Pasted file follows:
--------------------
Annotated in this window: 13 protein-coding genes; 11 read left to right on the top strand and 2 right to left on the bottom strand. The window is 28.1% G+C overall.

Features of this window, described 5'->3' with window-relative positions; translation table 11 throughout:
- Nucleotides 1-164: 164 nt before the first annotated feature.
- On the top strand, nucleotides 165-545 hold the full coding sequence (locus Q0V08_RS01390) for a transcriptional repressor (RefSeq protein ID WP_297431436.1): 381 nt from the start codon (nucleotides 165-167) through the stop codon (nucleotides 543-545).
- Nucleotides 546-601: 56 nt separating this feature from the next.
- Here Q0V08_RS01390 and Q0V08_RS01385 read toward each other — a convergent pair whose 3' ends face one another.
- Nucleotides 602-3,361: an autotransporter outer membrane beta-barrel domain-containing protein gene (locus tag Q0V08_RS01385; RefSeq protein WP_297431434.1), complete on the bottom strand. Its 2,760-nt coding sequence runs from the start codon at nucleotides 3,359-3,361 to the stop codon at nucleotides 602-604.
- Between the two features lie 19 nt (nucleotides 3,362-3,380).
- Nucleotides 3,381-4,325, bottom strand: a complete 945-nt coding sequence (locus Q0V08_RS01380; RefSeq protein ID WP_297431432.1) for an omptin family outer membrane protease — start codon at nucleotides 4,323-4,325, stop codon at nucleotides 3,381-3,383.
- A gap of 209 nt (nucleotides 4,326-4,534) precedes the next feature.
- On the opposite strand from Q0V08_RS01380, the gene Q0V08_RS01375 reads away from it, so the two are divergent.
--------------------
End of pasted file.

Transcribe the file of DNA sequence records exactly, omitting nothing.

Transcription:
Annotated in this window: 13 protein-coding genes; 11 read left to right on the top strand and 2 right to left on the bottom strand. The window is 28.1% G+C overall.

Features of this window, described 5'->3' with window-relative positions; translation table 11 throughout:
- Nucleotides 1-164: 164 nt before the first annotated feature.
- On the top strand, nucleotides 165-545 hold the full coding sequence (locus Q0V08_RS01390) for a transcriptional repressor (RefSeq protein ID WP_297431436.1): 381 nt from the start codon (nucleotides 165-167) through the stop codon (nucleotides 543-545).
- Nucleotides 546-601: 56 nt separating this feature from the next.
- Here Q0V08_RS01390 and Q0V08_RS01385 read toward each other — a convergent pair whose 3' ends face one another.
- Nucleotides 602-3,361: an autotransporter outer membrane beta-barrel domain-containing protein gene (locus tag Q0V08_RS01385; RefSeq protein WP_297431434.1), complete on the bottom strand. Its 2,760-nt coding sequence runs from the start codon at nucleotides 3,359-3,361 to the stop codon at nucleotides 602-604.
- Between the two features lie 19 nt (nucleotides 3,362-3,380).
- Nucleotides 3,381-4,325, bottom strand: a complete 945-nt coding sequence (locus Q0V08_RS01380; RefSeq protein ID WP_297431432.1) for an omptin family outer membrane protease — start codon at nucleotides 4,323-4,325, stop codon at nucleotides 3,381-3,383.
- A gap of 209 nt (nucleotides 4,326-4,534) precedes the next feature.
- On the opposite strand from Q0V08_RS01380, the gene Q0V08_RS01375 reads away from it, so the two are divergent.